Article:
Whitefish River storyteller Esther Osche shares some of her Nanabush stories at the Toronto Storytelling Festival during the Toronto Storytelling Festival’s Nanabush meets Weesakachak storytelling session on April 2.

By Rick Garrick

TORONTO—Whitefish River’s Esther Osche enjoyed sharing Nanabush stories with children and adults at the Toronto Storytelling Festival’s Nanabush meets Weesakachak storytelling session on April 2.

“They were wonderful — they were all laying around and so attentive,” Osche says about the children. “You could see their attention was just mesmerized on the stories. They were all listening.”

Osche shared the storytelling session with Métis storyteller Ron Evans, who told the Weesakachak stories.

“It’s just so much fun to listen to another storyteller,” Osche says. “I like to hear their stories as well.”

Osche began the storytelling session with a story about the “Legend of the Great White Pine.” She learned stories from her grandparents and began telling them when she was about four or five years old. She now shares her stories at schools and libraries.

“A long time ago, in our people’s legends, a woman came down from the sky,” Osche says. “She had two children, twin boys. One boy was called Nanabush and one boy was called Windigo. Nanabush and Windigo grew up with their grandmother, for their mother died in childbirth. Their father was the west wind.”

Evans says Weesakachak is similar to Nanabush, but not quite as nice.

“Some of you may have heard the Canada Jay bird being called a Whiskeyjack — that’s the English attempt to pronounce Weesakachak,” Evans says. “He’s not quite as nice as Nanabush. He’s very similar but he’s a little bit nasty and he’s extremely selfish and greedy and rude to people sometimes. So a lot of bad things happen to him that are his own fault.”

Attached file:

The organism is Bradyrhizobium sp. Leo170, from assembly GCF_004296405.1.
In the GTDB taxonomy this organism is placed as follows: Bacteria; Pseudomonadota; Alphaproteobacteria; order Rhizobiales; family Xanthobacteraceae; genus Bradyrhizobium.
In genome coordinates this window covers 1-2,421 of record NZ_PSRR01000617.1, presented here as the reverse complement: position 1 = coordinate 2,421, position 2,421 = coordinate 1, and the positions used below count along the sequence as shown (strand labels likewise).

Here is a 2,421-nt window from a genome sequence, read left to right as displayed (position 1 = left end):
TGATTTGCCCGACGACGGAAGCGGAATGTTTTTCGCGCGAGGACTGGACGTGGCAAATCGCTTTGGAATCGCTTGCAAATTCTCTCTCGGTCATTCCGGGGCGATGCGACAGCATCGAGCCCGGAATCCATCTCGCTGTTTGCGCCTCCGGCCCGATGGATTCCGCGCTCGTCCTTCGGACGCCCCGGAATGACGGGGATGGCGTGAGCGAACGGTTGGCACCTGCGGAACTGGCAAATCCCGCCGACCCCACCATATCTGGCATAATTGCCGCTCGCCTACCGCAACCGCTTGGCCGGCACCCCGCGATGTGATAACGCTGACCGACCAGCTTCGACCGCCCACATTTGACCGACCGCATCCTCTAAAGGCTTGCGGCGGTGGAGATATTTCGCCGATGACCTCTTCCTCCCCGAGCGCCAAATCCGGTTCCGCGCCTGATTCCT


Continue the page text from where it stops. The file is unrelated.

Evans says he usually tells whatever stories come out. He first shared his stories at the Toronto Storytelling Festival in 1979 and has since shared his stories periodically over the years, including each of the last four years.

“I tell histories, both tribally and Métis,” Evans says. “Yesterday I told sacred mythology; it’s a variety of things.”

“I was a little nervous the first few times about some of the stories — would they respect it?” Evans says. “And I have been really touched by the respect that they have received.”

Evans loves sharing his stories with the children at the festival.

“I’m going to be working in the schools this week with the children,” Evans says. “But I have to be so careful because stories we grew up with as children, in this culture, you’re not supposed to say those things to children.”

Evans grew up with one of the last nomadic Métis groups on the prairies, in Alberta, Saskatchewan, and Montana. He has performed his stories at festivals throughout Canada and Europe.

Evans and Osche both encourage youth who are interested in storytelling to seek out a storyteller.

“Follow them around in the community, learn the stories by hearing them over and over again and then practice,” Osche says. “These little children here this morning were practicing stories in front of everyone, and I think our youth should be able to do that as well, as well as go around to events like this and participate that way.”

“Do [your] best to learn what you can from the Elders, but feel free to fit it to the modern world,” Evans says. “There is a wonderful dance program going on right now where a young man took a teaching I gave and turned it into a modern dance routine.”

The festival was held from March 24-April 2.